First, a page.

And so I searched…and I prayed…and I started to forgive. As I progressed through the classes in spirituality that were preparing me to be a spiritual counselor and prayer practitioner, I came to understand that without forgiveness I’d be unable to free myself from the maze of negative self-judgment which I had permitted to tarnish the wonder of the birth of my daughter. I understood that when I were to welcome her with true open arms now, I had to get the good within my being her birth mother. I knew that the healing miracle I so dearly sought was possible only when I released my guilt, shame and blame in regards to the circumstances surrounding her getting into this world.

“Seventy times seven.” Jesus admonishes us that this is the way often we must forgive in order to be free — in other words, as frequently because it takes. I was well on my solution to completing my forgiveness of one other actors within my drama — my parents, my first love, my church, my society. Now it absolutely was time and energy to forgive myself. I had held myself on the cross of self-blame and shame for way too long that I wasn’t sure how exactly to let myself off.

I started by feeling great compassion for the teenager I was who was so in love and so passionate about life, and who only wanted to see and express that love by any means she knew how. I listened to that 19-year-old’s pain of profound loss and of feeling that she didn’t belong. That pain have been so severe that she had essentially shut herself faraway from trusting her very own beautiful heart. I heard her, consoled her, shared with her just how much I loved her and that I wouldn’t let that kind of pain happen to her again. The I AM of me (my God Self) forgave her for just about any belief she held about being a “bad girl,” a “sinner,” an “undesirable good-for-nothing,” and a “reason behind pain to others.”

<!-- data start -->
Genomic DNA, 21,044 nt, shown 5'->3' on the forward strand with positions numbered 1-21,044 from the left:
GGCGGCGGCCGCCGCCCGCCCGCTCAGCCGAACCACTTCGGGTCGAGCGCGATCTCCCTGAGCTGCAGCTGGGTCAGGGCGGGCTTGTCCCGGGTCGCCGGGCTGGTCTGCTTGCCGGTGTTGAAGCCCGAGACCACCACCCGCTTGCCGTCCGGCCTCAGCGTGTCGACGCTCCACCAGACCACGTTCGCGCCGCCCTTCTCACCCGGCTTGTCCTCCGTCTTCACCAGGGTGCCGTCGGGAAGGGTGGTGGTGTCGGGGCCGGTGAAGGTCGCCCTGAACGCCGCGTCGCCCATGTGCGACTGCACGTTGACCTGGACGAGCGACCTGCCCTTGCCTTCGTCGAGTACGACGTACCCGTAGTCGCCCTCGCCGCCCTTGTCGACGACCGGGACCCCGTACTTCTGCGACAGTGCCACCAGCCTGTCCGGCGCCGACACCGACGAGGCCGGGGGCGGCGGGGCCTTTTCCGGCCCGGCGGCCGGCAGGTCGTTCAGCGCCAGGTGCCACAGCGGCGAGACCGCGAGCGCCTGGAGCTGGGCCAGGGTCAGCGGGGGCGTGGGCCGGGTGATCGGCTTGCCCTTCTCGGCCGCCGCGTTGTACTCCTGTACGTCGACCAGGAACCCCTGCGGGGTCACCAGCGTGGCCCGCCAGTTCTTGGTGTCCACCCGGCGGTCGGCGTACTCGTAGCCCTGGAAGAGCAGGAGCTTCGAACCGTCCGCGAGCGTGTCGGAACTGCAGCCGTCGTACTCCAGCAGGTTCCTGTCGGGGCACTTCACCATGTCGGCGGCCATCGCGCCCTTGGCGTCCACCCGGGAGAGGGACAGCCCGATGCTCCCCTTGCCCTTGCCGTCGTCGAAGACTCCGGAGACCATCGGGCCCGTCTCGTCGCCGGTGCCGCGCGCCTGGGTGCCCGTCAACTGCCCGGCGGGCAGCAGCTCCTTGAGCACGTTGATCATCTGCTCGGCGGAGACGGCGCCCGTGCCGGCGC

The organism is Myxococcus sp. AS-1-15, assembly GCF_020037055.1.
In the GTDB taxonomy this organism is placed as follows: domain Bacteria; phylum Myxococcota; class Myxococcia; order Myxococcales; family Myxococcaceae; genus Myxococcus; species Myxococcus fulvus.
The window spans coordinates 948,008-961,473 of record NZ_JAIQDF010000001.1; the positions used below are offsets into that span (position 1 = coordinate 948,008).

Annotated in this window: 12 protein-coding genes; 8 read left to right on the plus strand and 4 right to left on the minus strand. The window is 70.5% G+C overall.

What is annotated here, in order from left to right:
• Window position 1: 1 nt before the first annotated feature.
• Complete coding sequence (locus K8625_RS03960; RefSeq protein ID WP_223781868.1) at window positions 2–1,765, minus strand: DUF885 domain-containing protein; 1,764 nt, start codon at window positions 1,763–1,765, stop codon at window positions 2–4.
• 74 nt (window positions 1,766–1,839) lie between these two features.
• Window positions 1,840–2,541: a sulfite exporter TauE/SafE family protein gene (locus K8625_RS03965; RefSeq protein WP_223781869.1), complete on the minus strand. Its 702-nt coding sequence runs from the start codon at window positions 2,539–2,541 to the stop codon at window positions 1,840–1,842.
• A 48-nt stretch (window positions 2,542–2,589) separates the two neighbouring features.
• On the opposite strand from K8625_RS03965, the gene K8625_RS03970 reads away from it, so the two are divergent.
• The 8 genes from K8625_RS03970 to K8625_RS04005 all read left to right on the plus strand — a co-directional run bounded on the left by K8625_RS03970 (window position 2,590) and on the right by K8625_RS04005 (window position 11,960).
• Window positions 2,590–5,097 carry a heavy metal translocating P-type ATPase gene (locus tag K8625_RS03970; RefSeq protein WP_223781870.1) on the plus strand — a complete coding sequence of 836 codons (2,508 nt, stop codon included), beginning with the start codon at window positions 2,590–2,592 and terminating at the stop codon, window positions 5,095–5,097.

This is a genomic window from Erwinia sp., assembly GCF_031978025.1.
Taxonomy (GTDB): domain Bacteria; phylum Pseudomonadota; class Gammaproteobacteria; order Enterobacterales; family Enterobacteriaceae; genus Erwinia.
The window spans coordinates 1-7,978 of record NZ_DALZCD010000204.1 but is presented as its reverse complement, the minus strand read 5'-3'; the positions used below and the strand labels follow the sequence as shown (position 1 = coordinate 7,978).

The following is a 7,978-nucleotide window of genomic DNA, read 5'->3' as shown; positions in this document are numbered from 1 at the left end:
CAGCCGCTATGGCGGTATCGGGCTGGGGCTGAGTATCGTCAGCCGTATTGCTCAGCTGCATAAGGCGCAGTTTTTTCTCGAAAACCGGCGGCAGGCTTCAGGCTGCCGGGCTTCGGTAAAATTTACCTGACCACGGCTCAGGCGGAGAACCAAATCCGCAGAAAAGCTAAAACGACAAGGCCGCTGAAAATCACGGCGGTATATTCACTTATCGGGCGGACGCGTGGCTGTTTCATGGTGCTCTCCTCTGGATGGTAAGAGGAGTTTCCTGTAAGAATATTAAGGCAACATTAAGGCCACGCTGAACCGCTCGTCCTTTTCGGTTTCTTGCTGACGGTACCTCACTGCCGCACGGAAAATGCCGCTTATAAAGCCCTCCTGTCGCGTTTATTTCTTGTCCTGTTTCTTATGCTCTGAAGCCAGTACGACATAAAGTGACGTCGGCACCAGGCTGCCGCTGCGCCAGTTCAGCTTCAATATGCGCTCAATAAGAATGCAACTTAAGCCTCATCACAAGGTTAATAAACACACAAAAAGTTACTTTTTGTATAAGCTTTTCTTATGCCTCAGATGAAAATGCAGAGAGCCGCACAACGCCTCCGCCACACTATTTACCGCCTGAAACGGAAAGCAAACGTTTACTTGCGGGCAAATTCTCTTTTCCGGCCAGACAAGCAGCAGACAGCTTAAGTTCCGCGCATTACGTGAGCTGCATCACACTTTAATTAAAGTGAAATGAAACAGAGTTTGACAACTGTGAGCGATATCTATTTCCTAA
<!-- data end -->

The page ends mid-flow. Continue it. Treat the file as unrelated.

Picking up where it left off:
The months — and yes, years — that I have spent forgiving the layers of self-recrimination and loathing I felt for myself have truly unburdened me. Freeing myself from the shackles of the seemingly unforgivable and unforgiving past has truly given me a new life. The attitude I now hold toward myself, my family, my first love and my pregnancy is only gratitude, gratitude for among the greatest growth experiences of my life. By visiting terms with my past, the gift of compassion was ignited in me — something special I will and do readily share with dozens of I teach and counsel. The miracle experienced from my commitment to forgiveness may be the profound love I share with my first-born daughter, a love activated as soon as we hugged that’s continued to enrich my entire life ever since.